The “official” website of the HELP organisation contained wrongful serious allegations of supposed personal misconduct against several members of the town council.
HELP asked for a parish poll. The poll was held at the time the precept was raised from the taxpaying public but obviously before the council could implement the programme of community support it determined to provide. The poll had a low turnout, but 75% of the 15% who voted indicated that the town council should be abolished.
NHDC held second elections to the town council in June 2009. These elections returned 22 councillors who wished to “eliminate” the council and two councillors who wished to serve their community in the normal way.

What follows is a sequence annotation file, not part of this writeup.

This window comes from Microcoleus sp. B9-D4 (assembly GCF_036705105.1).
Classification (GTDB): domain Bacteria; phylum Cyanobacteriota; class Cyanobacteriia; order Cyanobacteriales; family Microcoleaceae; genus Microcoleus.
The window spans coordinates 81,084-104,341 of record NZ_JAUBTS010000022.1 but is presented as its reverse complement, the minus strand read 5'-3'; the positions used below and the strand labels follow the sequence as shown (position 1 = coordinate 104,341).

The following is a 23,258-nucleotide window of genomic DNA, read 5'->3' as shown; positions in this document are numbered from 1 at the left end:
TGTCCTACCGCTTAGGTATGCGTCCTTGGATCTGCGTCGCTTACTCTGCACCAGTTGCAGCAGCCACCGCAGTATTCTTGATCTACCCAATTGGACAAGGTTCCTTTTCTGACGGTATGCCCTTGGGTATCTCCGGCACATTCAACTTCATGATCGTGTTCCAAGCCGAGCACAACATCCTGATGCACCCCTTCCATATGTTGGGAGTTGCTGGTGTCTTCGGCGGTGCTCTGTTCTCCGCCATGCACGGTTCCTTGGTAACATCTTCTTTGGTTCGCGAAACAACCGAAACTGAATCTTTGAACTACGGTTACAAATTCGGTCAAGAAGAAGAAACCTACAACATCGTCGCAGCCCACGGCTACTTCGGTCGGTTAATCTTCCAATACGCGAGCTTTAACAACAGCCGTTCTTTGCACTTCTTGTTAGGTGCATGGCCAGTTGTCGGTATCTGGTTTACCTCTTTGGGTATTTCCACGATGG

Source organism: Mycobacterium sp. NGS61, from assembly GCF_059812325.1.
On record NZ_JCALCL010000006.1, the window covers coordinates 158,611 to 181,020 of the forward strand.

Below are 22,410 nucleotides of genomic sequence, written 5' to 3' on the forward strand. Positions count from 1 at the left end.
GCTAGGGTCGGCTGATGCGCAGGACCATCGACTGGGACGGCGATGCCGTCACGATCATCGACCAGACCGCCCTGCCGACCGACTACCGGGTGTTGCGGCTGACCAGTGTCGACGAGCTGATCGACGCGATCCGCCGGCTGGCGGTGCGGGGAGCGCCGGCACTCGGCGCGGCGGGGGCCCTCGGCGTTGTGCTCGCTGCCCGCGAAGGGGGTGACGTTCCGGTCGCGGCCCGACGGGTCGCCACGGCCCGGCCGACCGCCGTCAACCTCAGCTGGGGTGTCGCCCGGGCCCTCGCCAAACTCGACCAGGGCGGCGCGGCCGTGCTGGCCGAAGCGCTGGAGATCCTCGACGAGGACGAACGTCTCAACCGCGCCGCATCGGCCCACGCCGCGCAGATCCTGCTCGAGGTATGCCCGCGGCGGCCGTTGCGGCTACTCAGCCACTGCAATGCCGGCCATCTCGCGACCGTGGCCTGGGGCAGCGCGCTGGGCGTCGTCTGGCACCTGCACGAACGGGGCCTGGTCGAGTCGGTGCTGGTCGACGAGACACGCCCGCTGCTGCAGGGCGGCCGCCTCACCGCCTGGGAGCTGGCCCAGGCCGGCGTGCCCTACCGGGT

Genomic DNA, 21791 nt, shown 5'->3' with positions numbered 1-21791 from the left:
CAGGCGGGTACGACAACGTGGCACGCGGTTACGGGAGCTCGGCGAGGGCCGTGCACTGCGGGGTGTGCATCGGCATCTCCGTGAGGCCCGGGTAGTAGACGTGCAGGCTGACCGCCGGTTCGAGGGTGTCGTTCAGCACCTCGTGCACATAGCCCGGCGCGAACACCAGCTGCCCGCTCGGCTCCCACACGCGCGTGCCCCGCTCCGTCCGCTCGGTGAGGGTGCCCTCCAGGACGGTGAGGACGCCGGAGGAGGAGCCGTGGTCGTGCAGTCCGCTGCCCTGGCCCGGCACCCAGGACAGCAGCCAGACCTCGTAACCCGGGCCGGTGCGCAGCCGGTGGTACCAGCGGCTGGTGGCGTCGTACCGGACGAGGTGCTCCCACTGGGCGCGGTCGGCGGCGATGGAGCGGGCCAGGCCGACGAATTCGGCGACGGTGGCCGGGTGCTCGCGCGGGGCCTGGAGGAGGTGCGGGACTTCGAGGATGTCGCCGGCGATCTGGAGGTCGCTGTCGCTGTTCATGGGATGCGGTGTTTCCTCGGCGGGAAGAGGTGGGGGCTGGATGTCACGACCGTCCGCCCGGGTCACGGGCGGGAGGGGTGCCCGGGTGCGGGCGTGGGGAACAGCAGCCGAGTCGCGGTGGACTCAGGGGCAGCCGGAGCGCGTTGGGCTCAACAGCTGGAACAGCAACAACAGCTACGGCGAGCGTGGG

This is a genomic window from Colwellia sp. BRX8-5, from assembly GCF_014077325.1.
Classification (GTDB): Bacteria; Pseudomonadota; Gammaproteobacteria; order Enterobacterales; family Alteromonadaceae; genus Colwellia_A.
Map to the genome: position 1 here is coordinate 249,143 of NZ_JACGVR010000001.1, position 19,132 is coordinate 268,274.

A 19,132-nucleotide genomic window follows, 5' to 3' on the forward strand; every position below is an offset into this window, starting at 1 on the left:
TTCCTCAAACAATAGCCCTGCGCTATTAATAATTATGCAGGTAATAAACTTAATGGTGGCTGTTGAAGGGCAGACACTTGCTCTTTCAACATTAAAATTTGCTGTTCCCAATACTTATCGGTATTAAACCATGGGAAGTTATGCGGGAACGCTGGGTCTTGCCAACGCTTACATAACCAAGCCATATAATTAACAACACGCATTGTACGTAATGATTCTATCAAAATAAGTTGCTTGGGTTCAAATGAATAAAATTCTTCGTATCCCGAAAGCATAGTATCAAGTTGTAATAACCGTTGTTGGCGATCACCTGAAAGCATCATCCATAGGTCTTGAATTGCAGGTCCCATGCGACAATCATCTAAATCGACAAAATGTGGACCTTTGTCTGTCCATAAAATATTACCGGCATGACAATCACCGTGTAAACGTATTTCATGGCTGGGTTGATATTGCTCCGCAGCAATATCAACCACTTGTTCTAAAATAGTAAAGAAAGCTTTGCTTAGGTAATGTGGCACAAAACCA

We make three very important points here. The first is base figures of the “first past the post” vote obscure the fact that overall voters voted 53% to eliminate and 47% to retain. (NHDC chose to create only five large wards despite government guidance to the contrary - although it determined the council should have 24 councillors). Each voter therefore has multiple votes and may elect between 4 and 6 councillors depending on ward. Two of the five wards were very finely balanced and elected both pro and anti councillors. Names were pulled out of a hat in one ward. Every seat was again contested. In at least three wards the surprisingly high number of spoilt ballot papers could easily have affected the outcome.
Secondly, in the period between the poll and the election the town council had managed to remove the fraudulent website and transfer relevant domain names to its control. (Although false allegations about councillors remained on the HELP website, also widely read.)
Thirdly, NHDC is fully is aware of both of these facts as it became embroiled in potential High Court action directly caused by the bogus website (see details later).